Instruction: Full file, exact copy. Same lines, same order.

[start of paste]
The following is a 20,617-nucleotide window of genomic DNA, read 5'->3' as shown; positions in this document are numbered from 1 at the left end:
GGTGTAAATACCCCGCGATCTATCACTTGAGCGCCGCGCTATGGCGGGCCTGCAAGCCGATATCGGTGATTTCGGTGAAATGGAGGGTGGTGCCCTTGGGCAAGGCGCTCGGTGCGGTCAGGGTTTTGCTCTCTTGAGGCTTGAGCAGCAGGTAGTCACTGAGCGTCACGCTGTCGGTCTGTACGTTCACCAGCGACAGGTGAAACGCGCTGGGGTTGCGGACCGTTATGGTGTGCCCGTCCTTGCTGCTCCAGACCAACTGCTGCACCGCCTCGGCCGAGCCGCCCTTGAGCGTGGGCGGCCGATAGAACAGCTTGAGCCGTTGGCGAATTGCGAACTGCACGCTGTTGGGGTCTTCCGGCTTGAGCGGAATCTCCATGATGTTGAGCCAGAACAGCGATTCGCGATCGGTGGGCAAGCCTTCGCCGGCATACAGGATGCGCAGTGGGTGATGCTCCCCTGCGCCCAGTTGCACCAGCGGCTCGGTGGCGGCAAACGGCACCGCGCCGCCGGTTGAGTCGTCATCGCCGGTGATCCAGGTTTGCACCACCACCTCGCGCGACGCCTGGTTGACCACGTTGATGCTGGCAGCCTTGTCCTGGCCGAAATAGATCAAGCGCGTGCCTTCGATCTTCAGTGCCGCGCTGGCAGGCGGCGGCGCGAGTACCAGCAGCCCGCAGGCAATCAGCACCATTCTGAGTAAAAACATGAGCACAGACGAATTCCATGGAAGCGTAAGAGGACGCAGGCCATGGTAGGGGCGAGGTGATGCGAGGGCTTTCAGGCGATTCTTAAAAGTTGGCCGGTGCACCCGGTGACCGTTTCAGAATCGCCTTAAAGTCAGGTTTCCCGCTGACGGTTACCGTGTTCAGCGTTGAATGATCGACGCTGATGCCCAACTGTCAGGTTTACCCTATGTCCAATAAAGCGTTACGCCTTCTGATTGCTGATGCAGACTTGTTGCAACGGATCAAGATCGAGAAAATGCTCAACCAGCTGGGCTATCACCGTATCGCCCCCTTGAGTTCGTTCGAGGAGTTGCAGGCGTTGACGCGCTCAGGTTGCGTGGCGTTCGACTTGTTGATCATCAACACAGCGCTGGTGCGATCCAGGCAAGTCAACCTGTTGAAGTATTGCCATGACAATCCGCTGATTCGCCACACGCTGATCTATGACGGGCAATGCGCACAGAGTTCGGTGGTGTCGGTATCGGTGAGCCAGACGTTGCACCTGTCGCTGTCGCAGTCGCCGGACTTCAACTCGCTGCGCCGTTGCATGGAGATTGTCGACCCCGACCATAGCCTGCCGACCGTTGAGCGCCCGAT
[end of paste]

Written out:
The following is a 20,617-nucleotide window of genomic DNA, read 5'->3' as shown; positions in this document are numbered from 1 at the left end:
GGTGTAAATACCCCGCGATCTATCACTTGAGCGCCGCGCTATGGCGGGCCTGCAAGCCGATATCGGTGATTTCGGTGAAATGGAGGGTGGTGCCCTTGGGCAAGGCGCTCGGTGCGGTCAGGGTTTTGCTCTCTTGAGGCTTGAGCAGCAGGTAGTCACTGAGCGTCACGCTGTCGGTCTGTACGTTCACCAGCGACAGGTGAAACGCGCTGGGGTTGCGGACCGTTATGGTGTGCCCGTCCTTGCTGCTCCAGACCAACTGCTGCACCGCCTCGGCCGAGCCGCCCTTGAGCGTGGGCGGCCGATAGAACAGCTTGAGCCGTTGGCGAATTGCGAACTGCACGCTGTTGGGGTCTTCCGGCTTGAGCGGAATCTCCATGATGTTGAGCCAGAACAGCGATTCGCGATCGGTGGGCAAGCCTTCGCCGGCATACAGGATGCGCAGTGGGTGATGCTCCCCTGCGCCCAGTTGCACCAGCGGCTCGGTGGCGGCAAACGGCACCGCGCCGCCGGTTGAGTCGTCATCGCCGGTGATCCAGGTTTGCACCACCACCTCGCGCGACGCCTGGTTGACCACGTTGATGCTGGCAGCCTTGTCCTGGCCGAAATAGATCAAGCGCGTGCCTTCGATCTTCAGTGCCGCGCTGGCAGGCGGCGGCGCGAGTACCAGCAGCCCGCAGGCAATCAGCACCATTCTGAGTAAAAACATGAGCACAGACGAATTCCATGGAAGCGTAAGAGGACGCAGGCCATGGTAGGGGCGAGGTGATGCGAGGGCTTTCAGGCGATTCTTAAAAGTTGGCCGGTGCACCCGGTGACCGTTTCAGAATCGCCTTAAAGTCAGGTTTCCCGCTGACGGTTACCGTGTTCAGCGTTGAATGATCGACGCTGATGCCCAACTGTCAGGTTTACCCTATGTCCAATAAAGCGTTACGCCTTCTGATTGCTGATGCAGACTTGTTGCAACGGATCAAGATCGAGAAAATGCTCAACCAGCTGGGCTATCACCGTATCGCCCCCTTGAGTTCGTTCGAGGAGTTGCAGGCGTTGACGCGCTCAGGTTGCGTGGCGTTCGACTTGTTGATCATCAACACAGCGCTGGTGCGATCCAGGCAAGTCAACCTGTTGAAGTATTGCCATGACAATCCGCTGATTCGCCACACGCTGATCTATGACGGGCAATGCGCACAGAGTTCGGTGGTGTCGGTATCGGTGAGCCAGACGTTGCACCTGTCGCTGTCGCAGTCGCCGGACTTCAACTCGCTGCGCCGTTGCATGGAGATTGTCGACCCCGACCATAGCCTGCCGACCGTTGAGCGCCCGAT